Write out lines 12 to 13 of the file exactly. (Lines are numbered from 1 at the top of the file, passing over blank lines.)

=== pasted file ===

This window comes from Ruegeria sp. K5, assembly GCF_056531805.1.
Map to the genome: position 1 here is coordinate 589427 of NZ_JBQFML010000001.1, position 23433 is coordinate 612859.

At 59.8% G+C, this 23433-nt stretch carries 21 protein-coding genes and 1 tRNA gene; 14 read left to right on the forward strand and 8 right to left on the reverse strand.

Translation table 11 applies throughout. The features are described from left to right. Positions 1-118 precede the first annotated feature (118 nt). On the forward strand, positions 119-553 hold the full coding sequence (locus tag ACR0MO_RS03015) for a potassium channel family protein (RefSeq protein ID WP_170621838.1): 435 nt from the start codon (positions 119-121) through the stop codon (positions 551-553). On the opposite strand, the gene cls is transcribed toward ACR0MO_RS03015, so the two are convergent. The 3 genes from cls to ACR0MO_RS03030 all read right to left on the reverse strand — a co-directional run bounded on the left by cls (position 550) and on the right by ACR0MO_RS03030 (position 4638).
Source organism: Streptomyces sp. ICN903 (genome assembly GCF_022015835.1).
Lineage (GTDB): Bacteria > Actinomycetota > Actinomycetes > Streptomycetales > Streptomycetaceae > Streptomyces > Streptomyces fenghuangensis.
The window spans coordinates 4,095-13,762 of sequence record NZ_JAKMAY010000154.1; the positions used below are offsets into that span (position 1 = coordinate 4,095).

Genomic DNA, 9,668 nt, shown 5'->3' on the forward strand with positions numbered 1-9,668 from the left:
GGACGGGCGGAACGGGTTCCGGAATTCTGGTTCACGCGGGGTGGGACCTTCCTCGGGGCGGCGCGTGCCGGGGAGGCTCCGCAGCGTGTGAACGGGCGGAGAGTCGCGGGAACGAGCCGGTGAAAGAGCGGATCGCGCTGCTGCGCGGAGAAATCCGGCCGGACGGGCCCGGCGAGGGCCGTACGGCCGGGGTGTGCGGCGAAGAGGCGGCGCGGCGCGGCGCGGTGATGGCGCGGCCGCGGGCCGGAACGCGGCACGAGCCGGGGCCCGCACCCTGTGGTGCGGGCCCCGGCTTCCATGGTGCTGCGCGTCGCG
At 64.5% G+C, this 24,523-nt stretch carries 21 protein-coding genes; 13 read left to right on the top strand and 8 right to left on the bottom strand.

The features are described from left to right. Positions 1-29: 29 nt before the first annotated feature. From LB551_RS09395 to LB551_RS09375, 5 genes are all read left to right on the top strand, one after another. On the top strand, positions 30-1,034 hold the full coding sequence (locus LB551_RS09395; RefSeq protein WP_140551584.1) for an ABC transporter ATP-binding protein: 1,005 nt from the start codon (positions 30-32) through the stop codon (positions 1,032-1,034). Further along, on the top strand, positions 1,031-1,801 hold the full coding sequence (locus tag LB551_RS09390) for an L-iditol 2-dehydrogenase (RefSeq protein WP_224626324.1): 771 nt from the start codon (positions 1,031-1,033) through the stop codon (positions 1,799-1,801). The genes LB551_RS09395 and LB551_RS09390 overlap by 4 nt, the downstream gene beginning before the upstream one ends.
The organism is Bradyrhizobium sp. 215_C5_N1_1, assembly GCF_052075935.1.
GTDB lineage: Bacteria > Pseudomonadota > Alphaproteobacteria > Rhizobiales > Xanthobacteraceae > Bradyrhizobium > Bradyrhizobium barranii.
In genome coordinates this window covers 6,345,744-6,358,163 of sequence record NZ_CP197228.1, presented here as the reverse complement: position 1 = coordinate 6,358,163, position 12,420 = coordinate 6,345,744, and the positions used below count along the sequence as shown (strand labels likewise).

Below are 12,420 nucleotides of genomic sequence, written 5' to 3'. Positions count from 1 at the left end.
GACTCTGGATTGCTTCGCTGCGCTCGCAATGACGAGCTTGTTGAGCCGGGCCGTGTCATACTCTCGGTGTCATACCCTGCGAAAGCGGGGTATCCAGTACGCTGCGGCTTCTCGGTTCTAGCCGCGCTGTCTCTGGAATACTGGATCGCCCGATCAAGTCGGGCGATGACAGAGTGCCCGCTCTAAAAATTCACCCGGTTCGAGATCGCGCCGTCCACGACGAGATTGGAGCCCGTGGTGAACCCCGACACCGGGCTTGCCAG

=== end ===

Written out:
The organism is Bradyrhizobium sp. 215_C5_N1_1, assembly GCF_052075935.1.
GTDB lineage: Bacteria > Pseudomonadota > Alphaproteobacteria > Rhizobiales > Xanthobacteraceae > Bradyrhizobium > Bradyrhizobium barranii.